anitoba has a rich history of which to be proud. We are the inspiration for great creative

works, including Winnie-the

what the life of an elected member is like, and oth- er tools needed to run. Events run by Equal Voice aren’t just for women looking to be candidates, but also for women looking to run cam- paigns, become staffers, and work be- hind the scenes. All of these roles are important in politics. The day began with a panel discus-

Myrna Driedger Broadway Journal

sion featuring the four female Win- nipeg city councilors; Jenni Gerbasi, Cindy Gilroy, Janice Lukes, and Devi Sharma. Together they shared with guests their experiences entering poli- tics, notes on what campaigning is like, how to maintain a well-balanced life – or at the very least, how to at- tempt to maintain a well-balanced life, and importantly, the differences be- tween what women politicians versus men politicians will face. Their panel discussion highlighted the reality that

as far as we’ve come from the days when Nellie Mc- Clung and her colleagues were metaphorically beat- ing down the doors to the voting booths, we’ve still a long way to go. Following the city councilors was a nuts and bolts

group in Manitoba, Equal Voice. Equal Voice is a national, multi-partisan organization based out of Ottawa. Manitoba was the last province to create a volunteer-based chapter and since its inception in late 2016 I’ve supported their events. The mandate of this group is to see more women run and more women get elected. A worthy cause! They hold speakers’ nights, bootcamps and minglers. I was honoured to have been their first speaker at a casual coffee house event where I shared my story of be- coming involved in politics. Jan. 27, 2018, was the day before the 102nd an- niversary of Manitoba women gaining the right to vote. It was also the day I hosted Equal Voice Mani- toba’s campaign bootcamp at the legislature. This bootcamp was a daylong event in which women gained insight from former and sitting politicians, backroom politicians, and members of the media, learning about what the campaign trail has in store,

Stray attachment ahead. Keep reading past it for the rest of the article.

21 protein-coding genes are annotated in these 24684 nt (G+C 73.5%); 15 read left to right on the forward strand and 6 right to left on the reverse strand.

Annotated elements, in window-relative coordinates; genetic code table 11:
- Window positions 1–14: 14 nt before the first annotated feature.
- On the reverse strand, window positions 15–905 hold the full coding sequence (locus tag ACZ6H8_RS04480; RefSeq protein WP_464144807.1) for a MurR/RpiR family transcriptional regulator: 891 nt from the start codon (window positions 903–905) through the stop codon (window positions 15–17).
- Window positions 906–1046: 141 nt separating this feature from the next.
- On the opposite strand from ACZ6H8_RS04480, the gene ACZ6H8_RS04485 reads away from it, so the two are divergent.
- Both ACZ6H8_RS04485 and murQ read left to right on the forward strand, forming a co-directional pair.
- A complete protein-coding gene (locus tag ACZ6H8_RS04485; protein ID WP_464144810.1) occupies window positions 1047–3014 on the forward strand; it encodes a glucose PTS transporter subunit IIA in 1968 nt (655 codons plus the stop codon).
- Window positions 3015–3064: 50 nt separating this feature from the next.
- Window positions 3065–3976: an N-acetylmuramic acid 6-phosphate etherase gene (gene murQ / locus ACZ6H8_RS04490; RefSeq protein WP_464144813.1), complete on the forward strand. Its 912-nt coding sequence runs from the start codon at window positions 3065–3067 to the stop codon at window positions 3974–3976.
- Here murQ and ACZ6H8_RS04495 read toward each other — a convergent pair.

presentation by a seasoned campaigner, Rebecca Blaikie. Rebecca shared her candid and often hilari- ous insights about what it is to campaign. Rebecca herself has run as a candidate and worked on count- less campaigns. Guests appreciated her candor. Media plays a role in the campaign. It is important that candidates understand what to expect. Shan- non Sampert, former Winnipeg Free Press perspec- tives and politics editor and current contributor and political commentator, spoke with guests on what to expect from the media. The afternoon began with three breakout ses-

sions: campaign communications: run by Blake Robert and Dorothy Dobbie; campaign finances, and campaign management. Wrapping up the day was a session on public speaking. Public speaking is an incredibly impor- tant asset to anyone looking to promote themselves, and many studies have shown that self-promotion is something women struggle with much more than men do. Overall the day was a great success. With well over

80 participants, it is wonderful to think there were a few soon-to-be politicians in that room. It is so important to support women in politics. By hosting this campaign bootcamp I hope women have been inspired and encouraged to follow their passion and enter the political arena. Hon. Myrna Driedger is MLA for Charleswood and Speaker of the legislative assembly.

April 2018